Makenzie Nevarez, an abused baby girl who was brain dead six months after she was born, will never take her first step.
Never celebrate her first birthday. Never go to first grade, graduate from high school or walk down the aisle.
Juan Santos, the man arrested in her death, was handed a prison sentence that will keep him behind bars until March 2031.
But on Wednesday, a jury that had heard all the horrific details of Makenzie’s short life awarded her father and grandmother $2.7 million in damages five years after they filed a lawsuit against the Broward Sheriff’s Office alleging negligence.
The people who might have saved Makenzie from her tragic death failed her, the jury found.
Child protection investigators working for the Broward Sheriff’s Office, the baby’s pediatricians and her own father and grandmother share in the negligence — though not equally, according to the jury’s verdict.
The bulk of the blame, 58% to be exact, falls on the shoulders of the Sheriff’s Office, the six-person jury decided after deliberating for more than seven hours over two days.
The father, Christopher Nevarez, shares in 36.6% percent of the blame; the pediatric group 2.7%; and the grandmother, Ann McClain, 2.7%, the jury decided.
Justin Grosz, the attorney for Makenzie’s father and grandmother, told the jury during closing arguments on Tuesday that $15 million would be a fair sum to account for the family’s pain and suffering.
Michael Piper, an attorney for the Sheriff’s Office, told the jury such a sum was outrageous.
In the end, the jury came up with its own number: $4.5 million.
Only two parties would be responsible for paying damages.
The Sheriff’s Office would be responsible for paying 58% percent of damages, or $2.6 million. And Personal Care Pediatrics, the group that employs the doctors who treated Makenzie, would be responsible for paying 2.7% percent of damages, or $121,500.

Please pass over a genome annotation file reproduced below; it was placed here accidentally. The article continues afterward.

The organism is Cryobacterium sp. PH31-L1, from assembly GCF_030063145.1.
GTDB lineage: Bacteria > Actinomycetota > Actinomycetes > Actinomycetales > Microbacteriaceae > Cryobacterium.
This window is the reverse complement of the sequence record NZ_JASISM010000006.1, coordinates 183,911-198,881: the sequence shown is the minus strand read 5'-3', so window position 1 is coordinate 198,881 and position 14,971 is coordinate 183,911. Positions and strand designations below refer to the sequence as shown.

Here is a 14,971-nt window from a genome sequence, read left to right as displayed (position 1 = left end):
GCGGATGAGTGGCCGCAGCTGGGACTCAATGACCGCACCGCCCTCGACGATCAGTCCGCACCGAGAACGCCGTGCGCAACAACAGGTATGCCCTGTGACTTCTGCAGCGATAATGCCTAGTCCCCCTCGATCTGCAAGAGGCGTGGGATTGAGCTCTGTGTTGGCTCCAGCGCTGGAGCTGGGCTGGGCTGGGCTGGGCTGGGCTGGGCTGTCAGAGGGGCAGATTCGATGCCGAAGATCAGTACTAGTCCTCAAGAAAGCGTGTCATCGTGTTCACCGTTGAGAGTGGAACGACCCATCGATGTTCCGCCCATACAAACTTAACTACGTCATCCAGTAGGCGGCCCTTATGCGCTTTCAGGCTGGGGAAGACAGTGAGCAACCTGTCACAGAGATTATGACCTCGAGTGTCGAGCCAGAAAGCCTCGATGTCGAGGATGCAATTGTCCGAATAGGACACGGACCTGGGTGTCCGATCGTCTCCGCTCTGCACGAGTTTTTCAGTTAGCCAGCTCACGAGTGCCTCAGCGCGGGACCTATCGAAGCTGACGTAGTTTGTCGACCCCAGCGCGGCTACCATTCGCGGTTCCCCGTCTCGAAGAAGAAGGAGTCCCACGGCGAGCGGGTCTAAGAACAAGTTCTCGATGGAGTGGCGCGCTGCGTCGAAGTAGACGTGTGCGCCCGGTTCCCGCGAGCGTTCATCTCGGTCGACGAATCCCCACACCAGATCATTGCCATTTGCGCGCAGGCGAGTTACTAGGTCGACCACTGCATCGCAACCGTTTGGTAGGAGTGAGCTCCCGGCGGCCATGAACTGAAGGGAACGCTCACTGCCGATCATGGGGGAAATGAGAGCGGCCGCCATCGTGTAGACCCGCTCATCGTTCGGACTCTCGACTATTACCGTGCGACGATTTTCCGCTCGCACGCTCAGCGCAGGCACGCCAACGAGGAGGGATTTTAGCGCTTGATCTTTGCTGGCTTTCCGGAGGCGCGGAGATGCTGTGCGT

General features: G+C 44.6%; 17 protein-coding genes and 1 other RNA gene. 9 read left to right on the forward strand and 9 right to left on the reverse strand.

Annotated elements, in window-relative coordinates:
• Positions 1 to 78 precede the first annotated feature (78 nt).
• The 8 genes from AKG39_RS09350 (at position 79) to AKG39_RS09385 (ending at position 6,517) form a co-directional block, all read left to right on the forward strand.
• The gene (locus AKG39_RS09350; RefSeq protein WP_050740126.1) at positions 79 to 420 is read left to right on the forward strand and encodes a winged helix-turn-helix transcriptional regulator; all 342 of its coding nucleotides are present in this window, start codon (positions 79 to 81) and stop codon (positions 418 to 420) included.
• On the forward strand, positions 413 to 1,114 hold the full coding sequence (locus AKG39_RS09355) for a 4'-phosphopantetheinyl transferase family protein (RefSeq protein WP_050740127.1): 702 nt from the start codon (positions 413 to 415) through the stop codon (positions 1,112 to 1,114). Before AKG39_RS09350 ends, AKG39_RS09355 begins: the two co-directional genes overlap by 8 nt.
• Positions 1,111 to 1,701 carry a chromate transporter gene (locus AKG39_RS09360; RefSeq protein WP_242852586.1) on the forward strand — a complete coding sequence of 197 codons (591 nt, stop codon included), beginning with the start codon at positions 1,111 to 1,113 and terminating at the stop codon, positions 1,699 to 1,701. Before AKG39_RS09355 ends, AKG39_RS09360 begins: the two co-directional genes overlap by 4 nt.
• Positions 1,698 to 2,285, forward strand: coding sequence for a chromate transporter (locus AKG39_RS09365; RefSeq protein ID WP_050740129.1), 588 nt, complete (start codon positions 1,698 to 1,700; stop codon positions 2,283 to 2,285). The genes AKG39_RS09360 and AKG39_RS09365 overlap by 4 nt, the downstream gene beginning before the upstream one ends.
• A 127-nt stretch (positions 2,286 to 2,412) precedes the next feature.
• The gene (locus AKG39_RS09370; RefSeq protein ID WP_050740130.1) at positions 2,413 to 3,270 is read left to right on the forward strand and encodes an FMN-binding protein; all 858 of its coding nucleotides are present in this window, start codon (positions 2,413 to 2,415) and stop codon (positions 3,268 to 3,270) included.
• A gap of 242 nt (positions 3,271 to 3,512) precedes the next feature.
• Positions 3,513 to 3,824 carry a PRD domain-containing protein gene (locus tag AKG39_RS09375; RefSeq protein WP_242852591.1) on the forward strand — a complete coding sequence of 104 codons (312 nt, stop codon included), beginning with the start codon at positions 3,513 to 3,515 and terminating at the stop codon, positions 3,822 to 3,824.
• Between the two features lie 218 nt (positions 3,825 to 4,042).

Together, that comes to $2,731,500.
After the verdict was read by Broward Circuit Judge Carol-Lisa Phillips and the jury had exited the courtroom, Mackenzie’s father and grandmother got teary hugs from their attorneys.
“They feel vindicated,” Grosz told the South Florida Sun Sentinel after the verdict was read. “The jury spoke. And we are grateful that they recognize BSO’s responsibility in Makenzie’s death. In Broward County, the Sheriff’s Office is the largest safety net in the protection of our children. And when they fail catastrophically, it’s the most vulnerable who are affected. And sometimes tragically so, as in Makenzie’s case.”
But no checks are getting written anytime soon.
In Florida, anyone injured by the negligence of a government agency can usually only get $200,000 in damages from a civil suit. Known as sovereign immunity, the law sets a cap on claims against a government agency.
To get paid the full damages, the family will need to petition the state Legislature for a claims bill and fight to get paid. And that could take years.
“We hope that Sheriff Tony will intervene in the claims bill process to ensure that there is justice for Makenzie,” Grosz said.
In June 2016, just two months after Makenzie was born, she was treated in the ER for unexplained choking. Two months later she was back at the hospital with a black eye. Each time, her mother claimed the injuries were honest mistakes.
But on Oct. 13, 2016, Makenzie was back in the hospital with leg pain. This time, doctors ordered X-rays and found fractures in her legs and wrist.
The ER physician called an abuse hotline that in turn contacted the Child Protective Investigations division at the Sheriff’s Office.
The assigned investigator came to the hospital that night, but only spoke with Makenzie’s mother, not the doctor or the father. After speaking to the mother, the investigator said it was safe for the mother to take Makenzie home.
Eleven days later Makenzie was back in the hospital with a skull fracture and catastrophic brain injuries. She died four days later, on Oct. 28, 2016.
Piper, the attorney for the Sheriff’s Office, praised the jury for coming back with what he called a fair verdict.
“After spending hours and hours to make a determination in this case, the jury weighed everything and did the right thing,” he said. “We feel the jury reached the right result in terms of apportioning fault. I think the jury’s verdict assigning almost 40% of the responsibility to the father speaks volumes as to the legitimacy of the claims bill in this case. The ultimate number we would have liked to be lower (than $4.5 million). But I think the jury worked extraordinarily hard to reach an equitable verdict in this case.”
Susannah Bryan can be reached at firstname.lastname@example.org or on Twitter @Susannah_Bryan